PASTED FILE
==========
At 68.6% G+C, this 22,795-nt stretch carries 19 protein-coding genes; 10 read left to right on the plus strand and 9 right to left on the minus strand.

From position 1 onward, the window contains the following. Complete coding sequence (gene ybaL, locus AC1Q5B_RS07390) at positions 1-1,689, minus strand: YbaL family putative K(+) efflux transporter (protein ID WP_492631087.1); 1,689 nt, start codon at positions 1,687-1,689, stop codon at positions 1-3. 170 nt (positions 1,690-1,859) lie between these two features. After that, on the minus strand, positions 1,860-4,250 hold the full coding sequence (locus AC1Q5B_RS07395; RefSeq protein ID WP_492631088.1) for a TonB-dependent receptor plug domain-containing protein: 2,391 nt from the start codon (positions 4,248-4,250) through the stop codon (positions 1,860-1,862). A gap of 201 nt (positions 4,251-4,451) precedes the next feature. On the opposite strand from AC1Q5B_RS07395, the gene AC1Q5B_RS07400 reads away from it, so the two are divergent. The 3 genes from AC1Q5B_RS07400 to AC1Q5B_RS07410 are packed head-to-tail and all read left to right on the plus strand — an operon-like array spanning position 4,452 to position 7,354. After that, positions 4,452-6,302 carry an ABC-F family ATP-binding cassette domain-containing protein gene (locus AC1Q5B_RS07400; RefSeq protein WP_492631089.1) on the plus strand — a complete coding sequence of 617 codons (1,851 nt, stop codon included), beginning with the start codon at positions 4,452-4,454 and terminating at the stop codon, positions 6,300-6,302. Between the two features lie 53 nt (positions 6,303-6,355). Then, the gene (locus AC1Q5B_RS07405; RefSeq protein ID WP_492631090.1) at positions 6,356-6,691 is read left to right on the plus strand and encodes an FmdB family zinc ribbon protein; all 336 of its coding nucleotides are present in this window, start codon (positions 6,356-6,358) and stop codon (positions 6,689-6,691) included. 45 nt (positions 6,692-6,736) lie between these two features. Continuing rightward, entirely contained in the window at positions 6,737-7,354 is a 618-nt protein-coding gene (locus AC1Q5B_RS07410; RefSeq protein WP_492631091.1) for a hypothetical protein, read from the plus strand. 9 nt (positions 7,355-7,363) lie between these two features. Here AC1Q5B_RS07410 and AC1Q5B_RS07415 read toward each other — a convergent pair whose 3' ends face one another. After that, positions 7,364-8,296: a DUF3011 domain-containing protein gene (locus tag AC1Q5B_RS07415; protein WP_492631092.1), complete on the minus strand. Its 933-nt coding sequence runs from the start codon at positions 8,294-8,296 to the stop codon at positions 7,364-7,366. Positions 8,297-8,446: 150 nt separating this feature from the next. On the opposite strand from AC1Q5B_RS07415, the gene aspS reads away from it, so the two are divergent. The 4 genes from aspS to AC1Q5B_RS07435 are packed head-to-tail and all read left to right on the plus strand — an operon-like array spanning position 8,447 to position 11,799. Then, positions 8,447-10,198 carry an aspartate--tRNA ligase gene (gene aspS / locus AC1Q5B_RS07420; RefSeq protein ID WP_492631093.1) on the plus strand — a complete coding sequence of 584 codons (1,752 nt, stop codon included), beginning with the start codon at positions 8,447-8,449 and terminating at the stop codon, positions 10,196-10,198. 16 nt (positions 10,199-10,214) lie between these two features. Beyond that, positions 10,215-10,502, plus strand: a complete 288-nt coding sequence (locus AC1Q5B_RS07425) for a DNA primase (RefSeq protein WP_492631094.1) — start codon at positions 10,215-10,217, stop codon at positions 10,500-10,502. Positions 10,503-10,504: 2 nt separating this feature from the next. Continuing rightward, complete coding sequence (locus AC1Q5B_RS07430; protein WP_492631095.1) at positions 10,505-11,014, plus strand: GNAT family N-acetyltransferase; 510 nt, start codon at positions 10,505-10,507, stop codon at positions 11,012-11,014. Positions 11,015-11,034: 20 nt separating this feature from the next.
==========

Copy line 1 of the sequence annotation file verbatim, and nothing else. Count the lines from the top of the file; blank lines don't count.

At 68.6% G+C, this 22,795-nt stretch carries 19 protein-coding genes; 10 read left to right on the plus strand and 9 right to left on the minus strand.